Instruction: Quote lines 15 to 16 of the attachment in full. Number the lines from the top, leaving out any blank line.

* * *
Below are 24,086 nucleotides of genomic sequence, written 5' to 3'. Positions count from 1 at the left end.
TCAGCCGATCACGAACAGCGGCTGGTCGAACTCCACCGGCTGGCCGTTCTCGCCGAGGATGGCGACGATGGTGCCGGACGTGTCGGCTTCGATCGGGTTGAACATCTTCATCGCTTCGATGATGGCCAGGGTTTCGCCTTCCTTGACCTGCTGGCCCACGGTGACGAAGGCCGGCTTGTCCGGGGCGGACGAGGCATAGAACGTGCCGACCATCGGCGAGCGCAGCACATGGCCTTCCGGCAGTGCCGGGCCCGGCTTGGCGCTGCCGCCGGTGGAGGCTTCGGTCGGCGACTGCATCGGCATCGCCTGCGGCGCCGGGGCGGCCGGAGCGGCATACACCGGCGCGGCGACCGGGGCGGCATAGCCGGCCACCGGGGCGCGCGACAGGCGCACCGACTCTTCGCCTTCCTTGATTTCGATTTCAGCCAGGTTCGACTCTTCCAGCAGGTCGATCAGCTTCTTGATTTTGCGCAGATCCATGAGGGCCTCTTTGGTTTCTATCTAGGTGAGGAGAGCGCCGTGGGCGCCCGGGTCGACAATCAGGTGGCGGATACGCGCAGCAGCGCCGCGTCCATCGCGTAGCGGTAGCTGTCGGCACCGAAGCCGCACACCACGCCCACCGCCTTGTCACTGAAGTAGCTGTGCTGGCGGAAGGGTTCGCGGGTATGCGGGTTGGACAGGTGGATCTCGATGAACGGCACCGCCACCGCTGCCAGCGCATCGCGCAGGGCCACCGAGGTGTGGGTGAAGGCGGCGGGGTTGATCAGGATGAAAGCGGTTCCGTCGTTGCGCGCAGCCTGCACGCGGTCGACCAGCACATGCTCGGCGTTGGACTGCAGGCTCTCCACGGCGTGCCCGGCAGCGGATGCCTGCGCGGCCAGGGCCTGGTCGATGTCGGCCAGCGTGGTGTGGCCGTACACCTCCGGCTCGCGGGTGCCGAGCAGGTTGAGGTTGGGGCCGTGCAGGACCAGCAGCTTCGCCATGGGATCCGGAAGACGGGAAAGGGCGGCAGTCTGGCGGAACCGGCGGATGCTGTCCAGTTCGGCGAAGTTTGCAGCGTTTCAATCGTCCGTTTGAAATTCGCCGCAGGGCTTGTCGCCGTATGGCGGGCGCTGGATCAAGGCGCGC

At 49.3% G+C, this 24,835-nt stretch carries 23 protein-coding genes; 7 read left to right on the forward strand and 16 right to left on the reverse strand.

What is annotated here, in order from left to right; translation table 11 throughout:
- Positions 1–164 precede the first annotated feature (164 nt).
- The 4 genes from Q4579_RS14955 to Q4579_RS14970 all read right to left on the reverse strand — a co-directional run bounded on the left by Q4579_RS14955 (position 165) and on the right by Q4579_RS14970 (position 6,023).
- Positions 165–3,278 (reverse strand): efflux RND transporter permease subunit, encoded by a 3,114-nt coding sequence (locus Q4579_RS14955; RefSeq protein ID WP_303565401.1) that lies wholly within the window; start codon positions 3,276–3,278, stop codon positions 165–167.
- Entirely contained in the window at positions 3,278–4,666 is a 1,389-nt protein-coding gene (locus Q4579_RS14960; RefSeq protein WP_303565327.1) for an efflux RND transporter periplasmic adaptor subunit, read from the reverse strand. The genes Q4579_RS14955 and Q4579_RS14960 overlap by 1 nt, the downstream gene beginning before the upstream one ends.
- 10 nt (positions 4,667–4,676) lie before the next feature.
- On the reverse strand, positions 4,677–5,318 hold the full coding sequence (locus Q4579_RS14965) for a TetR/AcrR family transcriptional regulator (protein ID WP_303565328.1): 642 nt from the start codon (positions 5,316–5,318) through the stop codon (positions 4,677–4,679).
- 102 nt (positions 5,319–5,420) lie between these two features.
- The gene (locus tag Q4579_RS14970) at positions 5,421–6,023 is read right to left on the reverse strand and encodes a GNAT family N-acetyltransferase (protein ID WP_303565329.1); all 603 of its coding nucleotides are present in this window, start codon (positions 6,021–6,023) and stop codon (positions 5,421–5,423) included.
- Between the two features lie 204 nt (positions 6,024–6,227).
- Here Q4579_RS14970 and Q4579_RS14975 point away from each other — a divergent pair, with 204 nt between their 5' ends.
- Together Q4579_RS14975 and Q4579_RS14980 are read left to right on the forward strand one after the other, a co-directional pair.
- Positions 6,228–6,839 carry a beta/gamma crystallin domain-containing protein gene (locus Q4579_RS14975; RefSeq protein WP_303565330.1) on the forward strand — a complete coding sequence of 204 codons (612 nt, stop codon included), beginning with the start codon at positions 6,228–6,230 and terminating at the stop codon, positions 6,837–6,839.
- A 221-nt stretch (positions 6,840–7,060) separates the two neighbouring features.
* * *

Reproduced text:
- Together Q4579_RS14975 and Q4579_RS14980 are read left to right on the forward strand one after the other, a co-directional pair.
- Positions 6,228–6,839 carry a beta/gamma crystallin domain-containing protein gene (locus Q4579_RS14975; RefSeq protein WP_303565330.1) on the forward strand — a complete coding sequence of 204 codons (612 nt, stop codon included), beginning with the start codon at positions 6,228–6,230 and terminating at the stop codon, positions 6,837–6,839.